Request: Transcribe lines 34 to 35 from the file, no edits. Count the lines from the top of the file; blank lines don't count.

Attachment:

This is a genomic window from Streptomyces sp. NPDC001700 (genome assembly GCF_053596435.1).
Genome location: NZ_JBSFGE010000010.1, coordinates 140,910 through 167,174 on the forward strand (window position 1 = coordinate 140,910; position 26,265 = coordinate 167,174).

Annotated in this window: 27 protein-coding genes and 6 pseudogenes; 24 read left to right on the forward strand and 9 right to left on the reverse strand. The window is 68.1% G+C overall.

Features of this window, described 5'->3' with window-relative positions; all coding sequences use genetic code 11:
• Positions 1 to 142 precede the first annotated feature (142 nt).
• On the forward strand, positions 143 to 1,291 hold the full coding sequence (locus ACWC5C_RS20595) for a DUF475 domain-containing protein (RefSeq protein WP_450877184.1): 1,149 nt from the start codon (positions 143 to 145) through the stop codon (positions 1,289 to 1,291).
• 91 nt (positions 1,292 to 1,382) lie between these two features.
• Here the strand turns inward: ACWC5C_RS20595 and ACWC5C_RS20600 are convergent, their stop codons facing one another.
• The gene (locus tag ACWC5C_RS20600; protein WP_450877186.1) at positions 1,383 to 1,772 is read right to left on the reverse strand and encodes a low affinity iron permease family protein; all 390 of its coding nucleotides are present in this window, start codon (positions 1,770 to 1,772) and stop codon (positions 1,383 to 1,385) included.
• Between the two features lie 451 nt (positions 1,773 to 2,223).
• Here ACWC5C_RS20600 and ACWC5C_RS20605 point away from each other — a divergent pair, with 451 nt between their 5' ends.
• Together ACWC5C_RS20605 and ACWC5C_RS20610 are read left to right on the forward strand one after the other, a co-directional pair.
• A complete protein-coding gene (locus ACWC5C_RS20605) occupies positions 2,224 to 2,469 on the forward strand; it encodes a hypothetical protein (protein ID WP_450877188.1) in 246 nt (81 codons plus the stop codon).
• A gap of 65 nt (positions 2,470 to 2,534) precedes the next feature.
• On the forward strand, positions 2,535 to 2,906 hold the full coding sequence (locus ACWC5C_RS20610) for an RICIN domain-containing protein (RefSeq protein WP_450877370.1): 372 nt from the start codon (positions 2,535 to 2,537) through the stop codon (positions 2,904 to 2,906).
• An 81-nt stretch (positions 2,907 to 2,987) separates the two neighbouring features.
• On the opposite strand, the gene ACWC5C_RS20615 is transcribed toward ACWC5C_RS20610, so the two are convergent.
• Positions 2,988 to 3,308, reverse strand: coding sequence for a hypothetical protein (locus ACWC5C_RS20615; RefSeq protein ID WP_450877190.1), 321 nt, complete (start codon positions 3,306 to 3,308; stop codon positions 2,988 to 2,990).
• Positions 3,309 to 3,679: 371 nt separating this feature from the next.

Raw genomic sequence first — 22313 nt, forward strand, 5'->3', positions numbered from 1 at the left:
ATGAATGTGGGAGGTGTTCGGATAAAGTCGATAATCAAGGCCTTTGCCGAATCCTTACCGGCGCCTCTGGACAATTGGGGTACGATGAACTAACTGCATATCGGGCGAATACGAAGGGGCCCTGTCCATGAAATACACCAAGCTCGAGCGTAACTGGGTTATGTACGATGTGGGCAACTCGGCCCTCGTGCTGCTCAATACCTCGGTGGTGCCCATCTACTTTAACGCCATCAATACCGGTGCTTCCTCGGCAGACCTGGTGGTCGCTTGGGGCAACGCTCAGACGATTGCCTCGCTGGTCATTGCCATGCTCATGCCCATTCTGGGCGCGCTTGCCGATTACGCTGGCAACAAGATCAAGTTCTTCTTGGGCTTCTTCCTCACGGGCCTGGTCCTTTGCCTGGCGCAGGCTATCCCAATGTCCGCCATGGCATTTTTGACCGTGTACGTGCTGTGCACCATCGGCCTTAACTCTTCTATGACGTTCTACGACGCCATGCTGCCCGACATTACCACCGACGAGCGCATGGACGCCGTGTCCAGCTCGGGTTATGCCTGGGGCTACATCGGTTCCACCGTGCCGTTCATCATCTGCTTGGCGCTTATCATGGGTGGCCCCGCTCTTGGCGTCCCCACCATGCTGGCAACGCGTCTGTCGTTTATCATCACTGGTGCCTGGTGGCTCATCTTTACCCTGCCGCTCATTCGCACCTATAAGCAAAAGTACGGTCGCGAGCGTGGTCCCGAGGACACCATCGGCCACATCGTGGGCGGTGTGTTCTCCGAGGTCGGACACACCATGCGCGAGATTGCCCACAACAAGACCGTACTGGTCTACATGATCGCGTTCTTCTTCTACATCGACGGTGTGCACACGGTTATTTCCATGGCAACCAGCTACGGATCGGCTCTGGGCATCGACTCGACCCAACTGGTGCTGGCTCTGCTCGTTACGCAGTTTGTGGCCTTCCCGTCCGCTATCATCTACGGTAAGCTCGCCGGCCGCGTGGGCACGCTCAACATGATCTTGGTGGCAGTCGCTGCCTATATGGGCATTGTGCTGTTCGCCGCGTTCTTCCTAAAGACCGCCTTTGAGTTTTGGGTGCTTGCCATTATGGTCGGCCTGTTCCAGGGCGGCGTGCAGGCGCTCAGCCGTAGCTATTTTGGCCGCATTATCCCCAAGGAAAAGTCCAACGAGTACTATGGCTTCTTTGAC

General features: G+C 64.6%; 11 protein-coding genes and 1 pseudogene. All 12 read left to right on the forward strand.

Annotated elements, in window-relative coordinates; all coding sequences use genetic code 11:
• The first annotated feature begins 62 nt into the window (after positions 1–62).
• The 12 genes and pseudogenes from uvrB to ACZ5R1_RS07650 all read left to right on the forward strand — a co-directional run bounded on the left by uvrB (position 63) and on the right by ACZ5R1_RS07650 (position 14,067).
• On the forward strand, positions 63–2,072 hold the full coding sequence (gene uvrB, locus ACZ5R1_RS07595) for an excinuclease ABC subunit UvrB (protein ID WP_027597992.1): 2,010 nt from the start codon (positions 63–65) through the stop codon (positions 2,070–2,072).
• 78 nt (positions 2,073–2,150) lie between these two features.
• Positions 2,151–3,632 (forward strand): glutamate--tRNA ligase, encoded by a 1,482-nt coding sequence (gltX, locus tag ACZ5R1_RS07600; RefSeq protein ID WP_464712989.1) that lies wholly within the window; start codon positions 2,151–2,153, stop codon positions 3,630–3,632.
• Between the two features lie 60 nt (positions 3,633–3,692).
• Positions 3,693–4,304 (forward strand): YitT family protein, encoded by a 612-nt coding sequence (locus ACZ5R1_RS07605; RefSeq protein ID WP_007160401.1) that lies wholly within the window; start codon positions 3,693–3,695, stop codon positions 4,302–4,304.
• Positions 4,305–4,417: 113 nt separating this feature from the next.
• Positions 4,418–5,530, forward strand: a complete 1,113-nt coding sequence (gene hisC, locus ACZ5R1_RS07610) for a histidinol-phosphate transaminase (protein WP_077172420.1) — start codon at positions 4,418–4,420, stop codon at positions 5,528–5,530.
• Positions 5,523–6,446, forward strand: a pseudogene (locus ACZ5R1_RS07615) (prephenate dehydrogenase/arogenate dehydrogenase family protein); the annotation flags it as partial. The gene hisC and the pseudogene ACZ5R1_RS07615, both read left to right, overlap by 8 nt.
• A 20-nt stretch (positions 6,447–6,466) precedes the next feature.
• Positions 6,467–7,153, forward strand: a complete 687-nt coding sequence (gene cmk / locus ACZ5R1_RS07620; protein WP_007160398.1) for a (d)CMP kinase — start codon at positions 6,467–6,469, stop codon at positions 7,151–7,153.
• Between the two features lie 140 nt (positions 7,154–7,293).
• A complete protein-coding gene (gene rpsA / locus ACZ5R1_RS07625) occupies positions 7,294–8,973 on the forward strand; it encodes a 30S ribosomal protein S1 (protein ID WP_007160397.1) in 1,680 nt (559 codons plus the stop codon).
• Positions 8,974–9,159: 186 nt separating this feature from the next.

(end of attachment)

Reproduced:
• A 20-nt stretch (positions 6,447–6,466) precedes the next feature.
• Positions 6,467–7,153, forward strand: a complete 687-nt coding sequence (gene cmk / locus ACZ5R1_RS07620; protein WP_007160398.1) for a (d)CMP kinase — start codon at positions 6,467–6,469, stop codon at positions 7,151–7,153.